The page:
Effectiveness Rating: D. The guy who once did this has zero credibility among NHL zebras, and his mere presence on the ice is often reason enough for a two-minute D-Bagging minor.
3. Corey Perry: Once upon a time, the NHL was graced by a man-child by the name of Claude Lemieux. Claude was undoubtedly the single most divisive player in hockey on a nightly basis: not only for unsportsmanlike diving, but also for cheap shots, turtling, and starting fights that his teammates had to finish for him. But that was OK: the NHL needs villains far more than it needs heroes. Fortunately for us out here in the media-free West, the Spirit of Lemieux is alive and well in the form of one diving, turtling cheap shot artist Corey Perry.
Tough Guy Rating: On a scale of Mr. T to Robert Pattinson, Perry rates about an Imperial Stormtrooper - a guy who can't hit anything from farther away then ten feet, falls down a lot and looks far more bad-ass than he actually is. The kind of guy that would get thrown to the ice by an undersized non-fighter that he jumped while losing 4-0.
Effectiveness Rating: B+. Despite leaping to the ice every third shift, he still doesn't have the worthless rep of a Carcillo or Avery, but he rarely gets calls either. Refs seem to call far more minors on him than due to him, although they might take pity on him after seeing this hilarious rink-length pass. Perry's still young, and with a few more nationally-televised games against the East, people might start to sit up and take notice of this plucky Lemieux-in-training.
2. Sidney Crosby: To be honest, Sid probably dives at roughly the same clip as any other #1 center playing 22 important minutes a night. But because of the NHL's single-minded campaign to feature him as "God, But Better-Looking" --not to mention the (unspoken?) requirement that every play-by-play announcer highlight Sid whenever he's on the ice, even for uneventful shifts-- means the microscope will always be on Crosby, whether he's really diving or not. Of course, this, this, this and a whopping helping of this don't help matters much.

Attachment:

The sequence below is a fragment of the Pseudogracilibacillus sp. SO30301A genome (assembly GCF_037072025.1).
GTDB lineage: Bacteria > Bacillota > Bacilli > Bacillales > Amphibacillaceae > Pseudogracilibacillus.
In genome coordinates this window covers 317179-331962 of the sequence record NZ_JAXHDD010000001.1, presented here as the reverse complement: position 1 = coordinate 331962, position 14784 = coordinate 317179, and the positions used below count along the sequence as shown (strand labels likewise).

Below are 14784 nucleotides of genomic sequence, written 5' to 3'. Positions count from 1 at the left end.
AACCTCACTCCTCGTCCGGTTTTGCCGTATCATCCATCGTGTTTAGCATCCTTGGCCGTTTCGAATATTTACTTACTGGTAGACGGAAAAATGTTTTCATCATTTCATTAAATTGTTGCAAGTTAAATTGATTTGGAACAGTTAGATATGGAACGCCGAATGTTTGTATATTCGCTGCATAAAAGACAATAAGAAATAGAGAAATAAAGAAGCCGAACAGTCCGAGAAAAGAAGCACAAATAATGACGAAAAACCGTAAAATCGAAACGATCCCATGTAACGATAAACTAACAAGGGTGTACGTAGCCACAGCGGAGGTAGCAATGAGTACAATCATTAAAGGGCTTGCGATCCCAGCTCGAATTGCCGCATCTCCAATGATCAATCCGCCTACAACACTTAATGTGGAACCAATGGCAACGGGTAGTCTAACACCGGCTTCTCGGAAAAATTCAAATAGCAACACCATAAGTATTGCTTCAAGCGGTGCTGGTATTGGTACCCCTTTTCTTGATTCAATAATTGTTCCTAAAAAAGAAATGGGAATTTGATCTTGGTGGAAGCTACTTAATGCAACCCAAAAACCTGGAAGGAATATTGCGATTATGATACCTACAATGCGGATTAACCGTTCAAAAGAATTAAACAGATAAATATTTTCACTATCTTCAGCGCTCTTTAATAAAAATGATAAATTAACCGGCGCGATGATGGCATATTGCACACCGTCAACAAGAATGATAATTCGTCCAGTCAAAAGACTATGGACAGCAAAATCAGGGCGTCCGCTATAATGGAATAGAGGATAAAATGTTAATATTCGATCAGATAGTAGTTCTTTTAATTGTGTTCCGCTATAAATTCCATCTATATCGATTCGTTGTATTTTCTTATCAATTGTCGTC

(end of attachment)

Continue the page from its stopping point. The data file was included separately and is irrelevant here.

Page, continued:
Tough Guy Rating: On a scale of Gandalf to Kate Hudson, Crosby rates about a Luke Skywalker - a whiny snot-nosed kid that is inexplicably appointed to be the Savior of the Universe, but can't punch his way out of a common bar fight. That is, unless he's trying to pull the shirt off a girl.
Effectiveness Rating: A+. No player, perhaps in any of the major sports, gets the Benefit of the Referee more than Crosby. Not even Dwayne Wade. At least, until Sid reaches an unmarketable age, at which point the NHL will inevitably abandon him in favor of the next dashing #1 overall pick. That's when Flyers-Penguins games will really get interesting.
1. Dustin Brown: No one, and I mean no one, dives more than the Captain of the Kings. There are Italian League soccer players that think he plays like a huge p%ssy. Even Manu Ginobili screams at Brown to "GET!! UP!!" when watching Kings broadcasts. Eastern Conference fans might not know about this guy, but they should: no one even comes close to drawing as many penalties as Brown. Not Crosby, not Ovechkin, not Briere. Rank amateurs. And it's every year. I'll believe Crosby is the league' biggest diver when he piledrives himself to the ice twice in one shift.